In a recent study, it has been found that intense meditation can significantly boost the immune system. And the best part is that it will not have any harmful side effects.
Intense Meditation Over A Time Period Can Improve The Immune System
The results were found after genetic snapshots were obtained pre and post-meditation from a sample of over 100 men and women.
The study proved a direct link between meditation and a network of core genes that benefited the human immune system.
The results affirmed that intense meditation levels provided a boost to the activities of hundreds of genes that directly regulated immune responses.
However, the researchers said that the study involved a 10-hour marathon meditation on a daily basis for 8 days straight. This would be hard to replicate in a real-world scenario.
Nevertheless, the author of the study Vijayendran Chandran said that meditation can have an important role in the treatment of diseases that affect the immune system.
Chandran, the assistant professor of pediatrics and neuroscience at the University of Florida’s College of Medicine, affirmed that this would be an intense retreat. He also said that his team did not test the possibility of less-intense meditation.
The assistant professor had previously completed his own 48-day program that involved a 20-minute session at home.
That experiment led to Chandran feeling more focused, which was later transcribed into this research.
The study focused on the molecular mechanism behind meditation that showed a direct relationship between human well-being and meditation.
The study was conducted at Isha Institute of Inner Sciences at Tenn, with a sample size involving 106 men and women at an average age of 40 years.
The research was conducted by 10 scientists from different universities in the US and a yoga and meditation center was also involved. They conducted a study to directly establish a relation between the ancient Indian practice and the biological processes involved in disease development.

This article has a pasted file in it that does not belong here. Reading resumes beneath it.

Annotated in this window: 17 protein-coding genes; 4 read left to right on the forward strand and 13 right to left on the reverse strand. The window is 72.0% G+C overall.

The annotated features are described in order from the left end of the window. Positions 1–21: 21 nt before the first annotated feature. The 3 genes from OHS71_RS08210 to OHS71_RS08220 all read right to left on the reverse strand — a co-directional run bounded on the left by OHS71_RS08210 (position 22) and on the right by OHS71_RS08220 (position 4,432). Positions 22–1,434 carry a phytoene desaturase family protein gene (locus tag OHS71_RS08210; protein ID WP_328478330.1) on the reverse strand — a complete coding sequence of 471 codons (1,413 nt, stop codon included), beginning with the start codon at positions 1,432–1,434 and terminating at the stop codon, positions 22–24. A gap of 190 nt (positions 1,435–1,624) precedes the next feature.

The research followed a series of studies conducted to discover the efficacies of traditional Indian practices on the physical well-being of humans. Recent research also concluded that regular yoga could lower creatinine levels in the human body.
These were recent positive signs that non-medical interventions like meditation and yoga could positively influence the immune system without activation of inflammatory reactions.
The research methodology included 106 people who practiced meditation while being completely silent for eight days. Meditation was practiced 8 hours a day while the individuals followed a strictly vegan diet.
The blood samples of the participants were previously collected before the retreat and subsequently after the retreat as well. The result was the alteration of cellular pathways after the meditation retreat.
A key result found that there were alterations in the immune system; it did activate any inflammatory response.
Another important outcome of the study was that meditation could also reduce oxidative stress, which has been central for treating numerous diseases, including cancer. Oxidative stress can lead to chronic illnesses, neurodegenerative diseases, and diabetes.
The team of researchers also found an uptick in the number of interferon signals that cause the immune cells to respond to cancer cells and other viruses in the body.
The researchers added that hyper-meditation triggered a network of genes and regulators that resulted in a positive effect on the human immune system.
The research and its findings have been published in the National Academy of Sciences Proceedings.
Another interesting finding was that the core network connects a number of immune signaling pathways, which is dysfunctional in cases of multiple Sclerosis and acute Covid-19, the research showed.
If further studies could reveal the mechanism behind these effects of meditation, it could have large-scale beneficial impacts in preventing diseases and improving mental health.
With over 15 years as a practicing journalist, Nikki Attkisson found herself at Powdersville Post now after working at several other publications. She is an award-winning journalist with an entrepreneurial spirit and worked as a journalist covering technology, innovation, environmental issues, politics, health etc. Nikki Attkisson has also worked on product development, content strategy, and editorial management for numerous media companies. She began her career at local news stations and worked as a reporter in national newspapers.